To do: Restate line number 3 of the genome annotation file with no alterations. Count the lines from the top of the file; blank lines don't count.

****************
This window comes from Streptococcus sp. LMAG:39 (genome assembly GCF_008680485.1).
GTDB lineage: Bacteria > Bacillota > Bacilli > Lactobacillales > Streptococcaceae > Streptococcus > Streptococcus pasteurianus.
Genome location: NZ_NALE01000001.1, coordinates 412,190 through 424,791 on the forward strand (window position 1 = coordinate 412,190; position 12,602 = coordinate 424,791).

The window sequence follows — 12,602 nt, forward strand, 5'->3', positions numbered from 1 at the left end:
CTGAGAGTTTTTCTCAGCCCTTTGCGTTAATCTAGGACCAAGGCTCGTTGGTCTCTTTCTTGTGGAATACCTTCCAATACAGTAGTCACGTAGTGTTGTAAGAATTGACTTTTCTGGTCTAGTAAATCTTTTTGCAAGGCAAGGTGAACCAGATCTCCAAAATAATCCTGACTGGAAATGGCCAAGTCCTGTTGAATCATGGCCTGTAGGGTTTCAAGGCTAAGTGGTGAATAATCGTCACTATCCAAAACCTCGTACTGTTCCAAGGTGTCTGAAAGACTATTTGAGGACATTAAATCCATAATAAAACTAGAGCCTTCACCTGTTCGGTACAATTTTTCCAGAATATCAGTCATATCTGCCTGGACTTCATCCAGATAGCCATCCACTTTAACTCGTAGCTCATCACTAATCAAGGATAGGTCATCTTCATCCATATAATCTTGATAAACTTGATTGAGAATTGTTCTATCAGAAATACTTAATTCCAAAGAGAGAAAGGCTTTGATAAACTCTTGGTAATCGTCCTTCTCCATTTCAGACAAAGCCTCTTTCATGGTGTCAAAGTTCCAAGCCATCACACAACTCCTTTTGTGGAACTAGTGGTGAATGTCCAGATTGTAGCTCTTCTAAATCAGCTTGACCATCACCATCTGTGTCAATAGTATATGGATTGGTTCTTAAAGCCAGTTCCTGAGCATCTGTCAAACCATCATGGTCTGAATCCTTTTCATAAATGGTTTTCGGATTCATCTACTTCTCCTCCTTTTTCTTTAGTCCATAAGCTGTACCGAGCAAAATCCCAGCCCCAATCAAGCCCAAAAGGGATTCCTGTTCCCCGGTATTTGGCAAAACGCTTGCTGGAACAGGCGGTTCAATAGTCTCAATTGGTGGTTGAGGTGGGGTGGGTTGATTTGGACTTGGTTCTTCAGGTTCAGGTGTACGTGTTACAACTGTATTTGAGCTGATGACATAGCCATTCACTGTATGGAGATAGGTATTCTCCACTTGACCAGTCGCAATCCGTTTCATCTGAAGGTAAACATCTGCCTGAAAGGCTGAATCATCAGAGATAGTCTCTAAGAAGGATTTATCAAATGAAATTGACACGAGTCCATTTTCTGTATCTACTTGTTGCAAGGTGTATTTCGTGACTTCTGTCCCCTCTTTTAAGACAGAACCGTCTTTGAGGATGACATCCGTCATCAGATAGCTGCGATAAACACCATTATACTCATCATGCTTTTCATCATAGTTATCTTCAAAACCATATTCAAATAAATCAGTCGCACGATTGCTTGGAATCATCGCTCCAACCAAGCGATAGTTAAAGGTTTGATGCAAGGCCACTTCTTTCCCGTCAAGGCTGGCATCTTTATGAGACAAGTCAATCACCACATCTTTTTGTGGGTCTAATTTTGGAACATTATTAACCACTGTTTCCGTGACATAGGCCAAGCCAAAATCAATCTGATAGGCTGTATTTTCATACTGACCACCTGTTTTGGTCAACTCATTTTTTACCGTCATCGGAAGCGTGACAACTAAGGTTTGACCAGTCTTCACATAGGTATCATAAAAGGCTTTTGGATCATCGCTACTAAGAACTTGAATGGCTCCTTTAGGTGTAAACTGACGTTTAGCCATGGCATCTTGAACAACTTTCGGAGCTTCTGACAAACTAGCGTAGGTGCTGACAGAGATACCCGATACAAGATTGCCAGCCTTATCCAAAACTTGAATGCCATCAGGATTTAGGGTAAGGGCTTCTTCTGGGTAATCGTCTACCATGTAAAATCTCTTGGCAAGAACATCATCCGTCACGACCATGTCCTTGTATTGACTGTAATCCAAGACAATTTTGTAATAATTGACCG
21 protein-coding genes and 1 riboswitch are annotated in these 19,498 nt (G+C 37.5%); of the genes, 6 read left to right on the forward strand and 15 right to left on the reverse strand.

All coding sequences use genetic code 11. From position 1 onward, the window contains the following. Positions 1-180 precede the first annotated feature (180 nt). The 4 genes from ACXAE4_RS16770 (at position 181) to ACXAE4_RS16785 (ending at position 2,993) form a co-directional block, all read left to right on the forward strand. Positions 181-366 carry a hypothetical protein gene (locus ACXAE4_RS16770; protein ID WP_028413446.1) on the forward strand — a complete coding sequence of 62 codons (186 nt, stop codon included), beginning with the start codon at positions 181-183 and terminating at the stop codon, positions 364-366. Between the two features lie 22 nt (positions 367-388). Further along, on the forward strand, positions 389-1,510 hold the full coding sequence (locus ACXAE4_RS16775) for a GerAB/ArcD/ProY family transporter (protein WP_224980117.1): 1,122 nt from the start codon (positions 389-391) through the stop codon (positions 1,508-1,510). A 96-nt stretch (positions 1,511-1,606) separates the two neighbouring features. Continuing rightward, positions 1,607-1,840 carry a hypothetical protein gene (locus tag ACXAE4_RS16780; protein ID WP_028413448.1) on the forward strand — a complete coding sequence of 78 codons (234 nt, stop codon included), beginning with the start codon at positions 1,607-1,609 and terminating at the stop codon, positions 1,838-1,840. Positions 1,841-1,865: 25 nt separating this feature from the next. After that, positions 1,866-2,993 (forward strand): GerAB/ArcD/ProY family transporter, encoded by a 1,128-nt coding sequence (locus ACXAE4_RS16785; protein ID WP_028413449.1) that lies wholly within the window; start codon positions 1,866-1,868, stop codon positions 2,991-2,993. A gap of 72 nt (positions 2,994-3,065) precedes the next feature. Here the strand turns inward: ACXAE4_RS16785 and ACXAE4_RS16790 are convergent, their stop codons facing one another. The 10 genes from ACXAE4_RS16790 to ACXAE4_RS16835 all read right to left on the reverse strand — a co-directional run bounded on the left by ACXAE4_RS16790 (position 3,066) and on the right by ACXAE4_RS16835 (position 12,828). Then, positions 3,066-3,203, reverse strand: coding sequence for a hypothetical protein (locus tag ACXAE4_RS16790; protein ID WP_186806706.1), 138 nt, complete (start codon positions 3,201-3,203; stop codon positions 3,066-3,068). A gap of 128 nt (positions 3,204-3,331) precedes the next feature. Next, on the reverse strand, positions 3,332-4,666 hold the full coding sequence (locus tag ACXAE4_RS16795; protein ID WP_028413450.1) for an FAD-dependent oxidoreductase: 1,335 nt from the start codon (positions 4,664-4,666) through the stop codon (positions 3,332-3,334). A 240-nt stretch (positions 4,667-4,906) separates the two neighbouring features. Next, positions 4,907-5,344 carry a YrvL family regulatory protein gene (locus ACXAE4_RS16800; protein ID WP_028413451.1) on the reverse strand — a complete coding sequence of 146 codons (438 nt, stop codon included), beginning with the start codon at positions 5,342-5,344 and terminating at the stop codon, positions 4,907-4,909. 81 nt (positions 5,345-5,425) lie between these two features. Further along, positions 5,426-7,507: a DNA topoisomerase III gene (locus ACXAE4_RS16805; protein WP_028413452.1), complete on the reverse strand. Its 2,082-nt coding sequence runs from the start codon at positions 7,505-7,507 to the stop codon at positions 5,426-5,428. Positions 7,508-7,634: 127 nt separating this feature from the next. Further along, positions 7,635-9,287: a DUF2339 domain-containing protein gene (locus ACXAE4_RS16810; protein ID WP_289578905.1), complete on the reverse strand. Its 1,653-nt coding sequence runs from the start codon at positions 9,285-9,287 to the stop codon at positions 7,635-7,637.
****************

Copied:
Genome location: NZ_NALE01000001.1, coordinates 412,190 through 424,791 on the forward strand (window position 1 = coordinate 412,190; position 12,602 = coordinate 424,791).